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After giving your best shot and sending the college applications you are perhaps now waiting with bated breath for a positive response from your favourite colleges. But this is not the time to feel you are done with the application process. Don’t for a minute think that you can take it easy through your last high school year.
A large number of universities, especially the private ones, request their admission staff or even alumni to represent them and meet their college applicants. They set up such meetings because they want to:
You will probably find this meeting or interview stressful since it is a significant component of your application procedure and a lot hangs on how you fare in this interview. We’ve listed below factors and some hints to clear any doubts you may have and to help you have an outstanding college admission interview every time.
There are a couple of reasons why colleges set up these interviews. It is either to conduct an official meeting to gauge the applicant or use the meeting to have a casual, easy-going conversation with the applicant and respond to any college-related queries like campus life, research possibilities, etc.
A Cornell University alumni who interviewed applicants states that his brief while interviewing applicants was to concentrate on checking if the applicant was suitable for the university and vice versa. While doing so, the applicant was given the opportunity to discuss anything that wasn’t mentioned in his application – for instance, a challenging life situation, an unusual aptitude, or a latter-day achievement.
Be polite and amicable at the interview to make a favorable impact at your interview. Use the opportunity to get to know the college better. You will find ample help online to advise you on general interview protocol – for instance, saying hello with a warm smile, giving a firm handshake, sitting erect and not slouching, maintaining eye contact while speaking, etc. Ensure that the interview is a discussion or conversation where the interviewer and you are exchanging notes and it doesn’t end up being a situation where the interviewer asks you questions that you reply to. There are methods to make this happen. They are:
For instance, if you are asked what you love doing most in your free time, don’t respond with a brief one-liner – ‘I love creating artworks’. Instead, be elaborate so that the interviewer has an idea of what goes into all the art you create. So an appropriate response can be ‘I love creating art and have been enthusiastic about it since I was nine years of age. Instead of sticking to one medium, I try out various media and styles of rendering too. After working with watercolors, I experimented with acrylic colors and then tried my hand at metal craft last year. Working with metal was a challenge but it has enhanced my creativity and it shows in my recent oil paintings.’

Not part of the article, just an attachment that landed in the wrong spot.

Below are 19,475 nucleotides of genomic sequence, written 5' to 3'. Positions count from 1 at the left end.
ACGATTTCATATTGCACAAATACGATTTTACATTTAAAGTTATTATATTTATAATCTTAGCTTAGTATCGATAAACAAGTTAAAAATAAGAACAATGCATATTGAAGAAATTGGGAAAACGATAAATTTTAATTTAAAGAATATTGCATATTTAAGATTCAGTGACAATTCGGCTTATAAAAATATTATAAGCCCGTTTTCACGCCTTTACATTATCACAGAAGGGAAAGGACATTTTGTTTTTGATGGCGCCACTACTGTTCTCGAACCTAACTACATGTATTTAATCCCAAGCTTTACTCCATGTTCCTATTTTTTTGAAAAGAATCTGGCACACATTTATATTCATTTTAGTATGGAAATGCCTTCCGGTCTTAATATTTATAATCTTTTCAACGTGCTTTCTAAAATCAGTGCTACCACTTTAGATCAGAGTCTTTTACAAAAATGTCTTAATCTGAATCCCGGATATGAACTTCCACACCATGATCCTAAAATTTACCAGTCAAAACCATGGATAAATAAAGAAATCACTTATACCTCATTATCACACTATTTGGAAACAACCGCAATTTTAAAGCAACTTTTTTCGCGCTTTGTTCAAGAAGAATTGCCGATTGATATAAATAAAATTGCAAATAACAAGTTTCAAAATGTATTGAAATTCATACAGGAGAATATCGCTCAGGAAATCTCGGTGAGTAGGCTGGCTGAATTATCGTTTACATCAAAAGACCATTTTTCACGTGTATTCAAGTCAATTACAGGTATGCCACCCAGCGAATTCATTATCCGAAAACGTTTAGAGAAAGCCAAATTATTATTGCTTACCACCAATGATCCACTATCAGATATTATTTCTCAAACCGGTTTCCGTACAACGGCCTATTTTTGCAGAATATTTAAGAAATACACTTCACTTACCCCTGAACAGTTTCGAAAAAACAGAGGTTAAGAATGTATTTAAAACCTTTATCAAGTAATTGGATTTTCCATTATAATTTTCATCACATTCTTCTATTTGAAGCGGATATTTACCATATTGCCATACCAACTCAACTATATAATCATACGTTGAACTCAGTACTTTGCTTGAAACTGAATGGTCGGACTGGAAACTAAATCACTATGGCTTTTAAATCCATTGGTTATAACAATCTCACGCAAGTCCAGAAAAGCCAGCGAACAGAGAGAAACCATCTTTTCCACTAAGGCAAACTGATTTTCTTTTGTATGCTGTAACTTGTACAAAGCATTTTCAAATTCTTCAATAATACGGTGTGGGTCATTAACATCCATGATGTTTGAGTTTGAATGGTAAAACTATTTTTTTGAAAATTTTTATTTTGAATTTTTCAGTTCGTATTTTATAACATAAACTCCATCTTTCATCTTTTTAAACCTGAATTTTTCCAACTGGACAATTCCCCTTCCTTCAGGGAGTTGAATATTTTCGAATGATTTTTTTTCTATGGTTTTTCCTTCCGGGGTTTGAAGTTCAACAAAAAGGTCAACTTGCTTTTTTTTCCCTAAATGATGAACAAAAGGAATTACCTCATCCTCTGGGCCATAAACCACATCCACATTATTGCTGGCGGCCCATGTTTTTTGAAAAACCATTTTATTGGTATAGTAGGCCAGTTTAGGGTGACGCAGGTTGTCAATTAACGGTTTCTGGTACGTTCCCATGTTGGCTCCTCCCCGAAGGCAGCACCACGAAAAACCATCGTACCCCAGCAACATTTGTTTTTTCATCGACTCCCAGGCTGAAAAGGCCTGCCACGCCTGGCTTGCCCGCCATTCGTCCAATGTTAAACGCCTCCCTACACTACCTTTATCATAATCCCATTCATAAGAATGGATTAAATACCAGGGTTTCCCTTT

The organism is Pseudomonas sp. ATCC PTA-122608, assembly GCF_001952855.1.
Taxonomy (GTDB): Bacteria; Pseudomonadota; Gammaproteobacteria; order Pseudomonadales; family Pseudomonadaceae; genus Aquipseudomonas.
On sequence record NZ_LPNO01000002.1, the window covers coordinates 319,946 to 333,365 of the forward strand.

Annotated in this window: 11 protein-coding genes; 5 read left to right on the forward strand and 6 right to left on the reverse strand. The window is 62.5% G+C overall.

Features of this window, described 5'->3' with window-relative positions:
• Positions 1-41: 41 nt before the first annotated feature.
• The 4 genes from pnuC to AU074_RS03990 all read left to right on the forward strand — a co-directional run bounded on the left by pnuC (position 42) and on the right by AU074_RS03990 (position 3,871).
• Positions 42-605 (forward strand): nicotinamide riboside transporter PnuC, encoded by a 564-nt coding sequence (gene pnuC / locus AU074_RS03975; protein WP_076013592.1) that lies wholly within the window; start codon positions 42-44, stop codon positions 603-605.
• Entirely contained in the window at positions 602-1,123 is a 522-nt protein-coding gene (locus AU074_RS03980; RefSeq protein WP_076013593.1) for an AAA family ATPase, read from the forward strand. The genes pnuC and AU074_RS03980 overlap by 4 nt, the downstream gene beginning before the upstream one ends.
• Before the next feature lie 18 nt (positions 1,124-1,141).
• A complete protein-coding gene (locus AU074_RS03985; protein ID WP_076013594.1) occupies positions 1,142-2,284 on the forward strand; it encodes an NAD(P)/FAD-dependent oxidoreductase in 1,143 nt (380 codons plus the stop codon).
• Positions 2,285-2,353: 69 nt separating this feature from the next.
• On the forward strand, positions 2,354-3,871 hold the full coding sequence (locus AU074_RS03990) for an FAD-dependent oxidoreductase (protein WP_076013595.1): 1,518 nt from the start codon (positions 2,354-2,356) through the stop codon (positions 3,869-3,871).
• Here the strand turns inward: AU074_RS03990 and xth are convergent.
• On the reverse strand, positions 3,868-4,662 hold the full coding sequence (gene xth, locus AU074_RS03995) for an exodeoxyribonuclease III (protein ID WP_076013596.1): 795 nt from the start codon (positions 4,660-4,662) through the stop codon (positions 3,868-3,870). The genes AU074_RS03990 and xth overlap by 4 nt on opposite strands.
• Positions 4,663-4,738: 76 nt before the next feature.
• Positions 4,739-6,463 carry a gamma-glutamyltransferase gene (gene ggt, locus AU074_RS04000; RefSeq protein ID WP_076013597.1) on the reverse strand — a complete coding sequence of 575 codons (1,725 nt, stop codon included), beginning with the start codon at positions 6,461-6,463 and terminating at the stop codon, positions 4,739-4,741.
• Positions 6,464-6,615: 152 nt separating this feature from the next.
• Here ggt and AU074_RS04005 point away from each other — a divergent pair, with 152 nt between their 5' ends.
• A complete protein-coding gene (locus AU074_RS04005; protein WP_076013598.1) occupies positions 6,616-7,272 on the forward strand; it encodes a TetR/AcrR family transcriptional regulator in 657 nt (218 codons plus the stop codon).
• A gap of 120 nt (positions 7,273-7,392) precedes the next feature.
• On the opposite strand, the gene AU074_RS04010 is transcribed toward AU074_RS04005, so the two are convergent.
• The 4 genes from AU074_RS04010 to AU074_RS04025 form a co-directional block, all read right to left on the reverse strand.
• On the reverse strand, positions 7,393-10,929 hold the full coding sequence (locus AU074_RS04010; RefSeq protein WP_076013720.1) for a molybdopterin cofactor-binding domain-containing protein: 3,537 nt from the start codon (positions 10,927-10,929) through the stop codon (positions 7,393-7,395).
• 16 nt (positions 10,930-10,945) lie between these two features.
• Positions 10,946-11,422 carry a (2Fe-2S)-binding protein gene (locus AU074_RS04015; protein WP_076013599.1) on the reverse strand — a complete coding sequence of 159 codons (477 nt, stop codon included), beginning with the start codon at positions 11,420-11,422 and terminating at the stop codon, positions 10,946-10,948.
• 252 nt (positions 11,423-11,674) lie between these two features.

The one-liner response is just information that is dispensed to the interviewer while the second, more elaborate response conveys how much you love art and are enthusiastic and keen on your development rather than just pursuing a hobby. When you expand on your answer to showcase your merits, it’s like writing out your college essay well.
Generally, applicants tend to wait until they are asked if they have any questions before they inquire about things that they want to know. Interviewers however, usually complete having their say and asking all they want to before they pose this query to the applicant.
If you wait for the interviewer to ask you if you have any questions, it will mean that during the entire interview, you have been answering questions posed by the interviewer. So from such a monotonous interaction, you will have to work really hard to ask questions that will leave a memorable impact.
However, when you strike a conversation with the interviewer, it will feel like the most normal thing to do and won’t be forgotten easily. It will be a constructive conversation where you will ask questions about the programs, campus life, the interviewers’ experience on the campus, etc. and the interviewer will ask you about yourself.
For instance, if the question is ‘Will you like studying at a college in a rural location even though you are city-bred?’ your response can be ‘I’m delighted at the prospect of relocating to a rural town. After living in the hub of all the hustle and bustle of a city, I’m looking forward to a chance to live a quieter life and bond with the local community. I believe like me, you also came here from Boston where you spent your growing years. Were there any major adjustments you had to make? I’d love to hear about it.’